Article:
New research suggests that a reduced-calorie diet can extend your lifespan — but only if you take a whiff of what’s on your plate.
We observe a long-lived dining protocol in our household that involves steamed broccoli and speed. Once the cruciferous treat lands on your plate, you are at liberty to dig in. No small talk, no appreciation of the presentation, no mindful engagement with the gastronomic moment. Eat it before it gets cold.
I’ve never quite understood why broccoli tends to chill more quickly than, say, green beans or kale, but new research suggests that slowing down enough to actually smell that broccoli — or whatever else is on your plate — could help you live a little longer.
There’s a catch, of course: Enjoying the mealtime aromas only extends your lifespan if you limit what you put on your plate.
Scientists for years have been pointing to reduced-calorie diets as a key to longevity, an epiphany that has produced all manner of laughable initiatives but little in the way of explanation beyond vague allusions to some sort of metabolic magic. Last week, however, a team of researchers from Florida Atlantic University (FAU) released the results of a study suggesting that a process called autophagy may be key to slowing the aging process.
Cellular autophagy essentially works to clean up the body’s metabolic debris while opening a communication channel between the gut and the brain. When the process occurs in the GI tract and in the olfactory neurons, cutting your calories can extend your life, explains lead study author Kailiang Jia, PhD, an associate professor of biological science at FAU.
“If you want to extend the lifespan of any animal, after limiting their diet, you have to have functional autophagy in this animal, otherwise you won’t see this lifespan-extending effect,” Jia said in a statement. “This is especially true for autophagy in the olfactory neuron, since it appears that it mediates this effect for the smell of food. Autophagy in the GI tract also is required for this lifespan-extension mechanism, which indicates that the nutrients we absorb into the GI tract also regulates autophagy and, in turn, controls the aging process.”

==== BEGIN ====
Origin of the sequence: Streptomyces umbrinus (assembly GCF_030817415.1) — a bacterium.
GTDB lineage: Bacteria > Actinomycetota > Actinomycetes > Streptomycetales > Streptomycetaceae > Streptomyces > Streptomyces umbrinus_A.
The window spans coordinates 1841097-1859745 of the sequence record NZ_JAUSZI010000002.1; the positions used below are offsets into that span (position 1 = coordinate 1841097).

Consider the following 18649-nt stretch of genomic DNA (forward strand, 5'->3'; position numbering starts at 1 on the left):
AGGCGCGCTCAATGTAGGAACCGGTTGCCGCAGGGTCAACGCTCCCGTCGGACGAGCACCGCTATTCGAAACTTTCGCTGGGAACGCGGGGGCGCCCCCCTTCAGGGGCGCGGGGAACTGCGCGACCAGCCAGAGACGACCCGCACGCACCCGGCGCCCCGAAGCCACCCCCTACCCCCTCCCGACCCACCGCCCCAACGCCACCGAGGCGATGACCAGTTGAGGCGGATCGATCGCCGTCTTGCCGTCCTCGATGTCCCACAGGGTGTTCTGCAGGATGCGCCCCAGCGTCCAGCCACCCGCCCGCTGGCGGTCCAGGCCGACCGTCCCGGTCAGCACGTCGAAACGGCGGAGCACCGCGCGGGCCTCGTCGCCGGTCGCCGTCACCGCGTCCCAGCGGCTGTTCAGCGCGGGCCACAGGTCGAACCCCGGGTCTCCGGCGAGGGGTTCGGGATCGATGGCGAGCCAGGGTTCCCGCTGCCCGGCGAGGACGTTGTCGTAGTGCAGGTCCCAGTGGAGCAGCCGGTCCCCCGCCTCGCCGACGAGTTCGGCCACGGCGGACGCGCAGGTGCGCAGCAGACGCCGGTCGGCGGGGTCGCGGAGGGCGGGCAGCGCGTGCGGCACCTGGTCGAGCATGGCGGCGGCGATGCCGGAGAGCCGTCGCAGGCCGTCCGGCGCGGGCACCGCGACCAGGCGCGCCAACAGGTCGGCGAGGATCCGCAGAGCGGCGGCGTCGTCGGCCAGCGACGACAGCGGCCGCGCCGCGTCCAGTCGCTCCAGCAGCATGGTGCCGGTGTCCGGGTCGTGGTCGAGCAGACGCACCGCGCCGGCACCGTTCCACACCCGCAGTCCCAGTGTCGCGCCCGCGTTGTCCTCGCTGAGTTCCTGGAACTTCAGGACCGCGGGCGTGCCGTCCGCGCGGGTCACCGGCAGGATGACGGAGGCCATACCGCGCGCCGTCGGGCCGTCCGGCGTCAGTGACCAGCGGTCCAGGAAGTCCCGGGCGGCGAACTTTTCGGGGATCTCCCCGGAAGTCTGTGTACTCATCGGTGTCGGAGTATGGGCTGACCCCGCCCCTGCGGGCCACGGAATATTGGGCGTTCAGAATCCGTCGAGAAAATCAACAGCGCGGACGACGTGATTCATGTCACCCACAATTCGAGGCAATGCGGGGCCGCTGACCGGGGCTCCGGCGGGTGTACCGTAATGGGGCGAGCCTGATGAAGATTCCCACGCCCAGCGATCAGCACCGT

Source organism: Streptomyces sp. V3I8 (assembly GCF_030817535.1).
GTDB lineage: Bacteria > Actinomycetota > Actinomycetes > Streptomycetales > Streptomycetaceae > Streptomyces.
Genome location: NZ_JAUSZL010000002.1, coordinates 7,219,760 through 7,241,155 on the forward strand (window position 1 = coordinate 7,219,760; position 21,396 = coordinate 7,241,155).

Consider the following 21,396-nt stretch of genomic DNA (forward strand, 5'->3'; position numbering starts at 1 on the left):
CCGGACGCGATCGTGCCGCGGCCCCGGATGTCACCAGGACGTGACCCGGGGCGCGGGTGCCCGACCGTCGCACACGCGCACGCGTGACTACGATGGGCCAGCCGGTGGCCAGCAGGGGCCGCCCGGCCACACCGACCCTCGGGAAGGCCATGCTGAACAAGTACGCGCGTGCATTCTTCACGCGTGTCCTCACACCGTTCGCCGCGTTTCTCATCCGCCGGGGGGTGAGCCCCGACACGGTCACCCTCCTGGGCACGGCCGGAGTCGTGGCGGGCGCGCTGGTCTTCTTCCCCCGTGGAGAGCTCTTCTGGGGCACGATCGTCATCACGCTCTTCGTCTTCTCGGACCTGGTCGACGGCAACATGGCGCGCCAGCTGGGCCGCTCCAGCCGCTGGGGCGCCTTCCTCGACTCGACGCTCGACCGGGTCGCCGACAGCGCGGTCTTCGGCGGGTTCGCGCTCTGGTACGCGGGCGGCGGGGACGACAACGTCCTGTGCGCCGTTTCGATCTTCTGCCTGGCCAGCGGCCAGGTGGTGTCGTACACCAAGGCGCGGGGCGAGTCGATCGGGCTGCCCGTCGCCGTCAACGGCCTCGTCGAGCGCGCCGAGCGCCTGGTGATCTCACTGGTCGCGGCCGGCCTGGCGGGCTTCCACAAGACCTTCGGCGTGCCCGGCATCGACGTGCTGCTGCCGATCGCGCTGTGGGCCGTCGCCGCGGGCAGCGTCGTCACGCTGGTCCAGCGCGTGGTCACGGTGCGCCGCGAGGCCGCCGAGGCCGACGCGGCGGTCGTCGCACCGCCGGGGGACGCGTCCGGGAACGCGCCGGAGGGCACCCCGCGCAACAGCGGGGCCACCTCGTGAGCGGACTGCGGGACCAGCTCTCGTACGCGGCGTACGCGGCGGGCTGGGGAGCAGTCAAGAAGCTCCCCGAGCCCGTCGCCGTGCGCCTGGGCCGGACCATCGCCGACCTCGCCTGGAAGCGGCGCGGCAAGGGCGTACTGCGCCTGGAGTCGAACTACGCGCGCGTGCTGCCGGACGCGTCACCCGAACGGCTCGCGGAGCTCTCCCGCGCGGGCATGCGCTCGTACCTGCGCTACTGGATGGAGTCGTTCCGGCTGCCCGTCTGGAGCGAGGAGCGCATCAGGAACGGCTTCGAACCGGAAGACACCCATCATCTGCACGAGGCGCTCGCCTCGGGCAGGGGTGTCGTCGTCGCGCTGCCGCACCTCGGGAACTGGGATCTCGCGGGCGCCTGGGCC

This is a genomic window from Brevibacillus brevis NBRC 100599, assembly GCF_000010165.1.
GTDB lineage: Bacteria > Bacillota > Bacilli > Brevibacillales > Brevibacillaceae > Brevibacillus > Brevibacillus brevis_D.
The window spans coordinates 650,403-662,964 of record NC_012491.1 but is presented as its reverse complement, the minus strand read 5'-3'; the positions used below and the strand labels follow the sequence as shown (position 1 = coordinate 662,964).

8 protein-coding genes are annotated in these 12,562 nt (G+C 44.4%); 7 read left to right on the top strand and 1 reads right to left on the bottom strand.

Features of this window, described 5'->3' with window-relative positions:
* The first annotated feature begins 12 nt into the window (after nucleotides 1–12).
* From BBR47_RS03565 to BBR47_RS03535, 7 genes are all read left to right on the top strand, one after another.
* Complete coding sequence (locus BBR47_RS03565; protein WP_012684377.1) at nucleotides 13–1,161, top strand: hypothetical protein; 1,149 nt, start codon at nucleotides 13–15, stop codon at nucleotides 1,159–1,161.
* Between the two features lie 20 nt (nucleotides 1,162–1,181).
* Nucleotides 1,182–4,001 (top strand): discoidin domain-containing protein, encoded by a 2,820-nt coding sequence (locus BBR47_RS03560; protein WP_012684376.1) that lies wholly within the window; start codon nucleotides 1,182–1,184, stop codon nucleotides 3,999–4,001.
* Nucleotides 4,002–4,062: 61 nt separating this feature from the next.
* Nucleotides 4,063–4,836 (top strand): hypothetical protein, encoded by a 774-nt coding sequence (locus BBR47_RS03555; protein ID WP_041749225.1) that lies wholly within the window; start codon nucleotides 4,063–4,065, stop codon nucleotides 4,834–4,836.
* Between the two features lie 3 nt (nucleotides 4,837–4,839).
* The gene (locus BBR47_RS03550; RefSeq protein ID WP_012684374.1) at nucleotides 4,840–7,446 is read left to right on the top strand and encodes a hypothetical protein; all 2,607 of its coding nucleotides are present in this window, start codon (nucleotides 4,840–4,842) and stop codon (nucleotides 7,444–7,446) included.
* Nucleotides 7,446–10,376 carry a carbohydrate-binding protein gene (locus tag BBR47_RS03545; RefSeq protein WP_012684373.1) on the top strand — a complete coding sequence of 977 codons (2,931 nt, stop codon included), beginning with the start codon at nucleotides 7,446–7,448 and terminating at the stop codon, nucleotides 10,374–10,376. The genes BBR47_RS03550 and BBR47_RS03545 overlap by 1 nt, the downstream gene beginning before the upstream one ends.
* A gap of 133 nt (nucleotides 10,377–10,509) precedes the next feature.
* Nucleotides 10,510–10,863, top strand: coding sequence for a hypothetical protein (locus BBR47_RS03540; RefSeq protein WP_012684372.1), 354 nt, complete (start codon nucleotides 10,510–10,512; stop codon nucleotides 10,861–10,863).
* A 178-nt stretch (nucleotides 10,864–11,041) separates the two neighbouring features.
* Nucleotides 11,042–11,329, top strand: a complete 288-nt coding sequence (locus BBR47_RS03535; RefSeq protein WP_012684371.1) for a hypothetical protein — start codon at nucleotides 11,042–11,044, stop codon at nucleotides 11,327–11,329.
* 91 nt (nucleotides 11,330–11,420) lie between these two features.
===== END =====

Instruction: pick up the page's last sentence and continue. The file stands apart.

In other words, the autophagy that I hope occurs while I’m smelling my fast-cooling broccoli triggers my olfactory neurons to tell my brain to ease up on the whole aging thing. This may be difficult for nonscientists to picture, so I like to imagine that the aroma of the tepid florets somehow inspires a sympathetic response at the cellular level, as compassionate neurons travel to parts of my cerebellum that store memories of cold, limp stalks and lobby for some compensation on the aging front.
I don’t need that kind of neuronal assistance when I’m staring at a steaming bowl of clam chowder or a sizzling piece of bacon, so I figure the years I’m losing by wolfing down the unsmelled broccoli are probably countered by the years I’m gaining by any olfactory engagement I’m able to manage with other less heat-challenged dishes.
At least I hope so. I’m familiar with the many benefits of mindful eating, and I have long subscribed to the notion that living completely in the present moment is one of the most reliable routes to a satisfying life — and a lovely dining experience. But steamed broccoli doesn’t play by the rules. I don’t care how many years it may cost me; put it on my plate and it’ll be gone before you know it.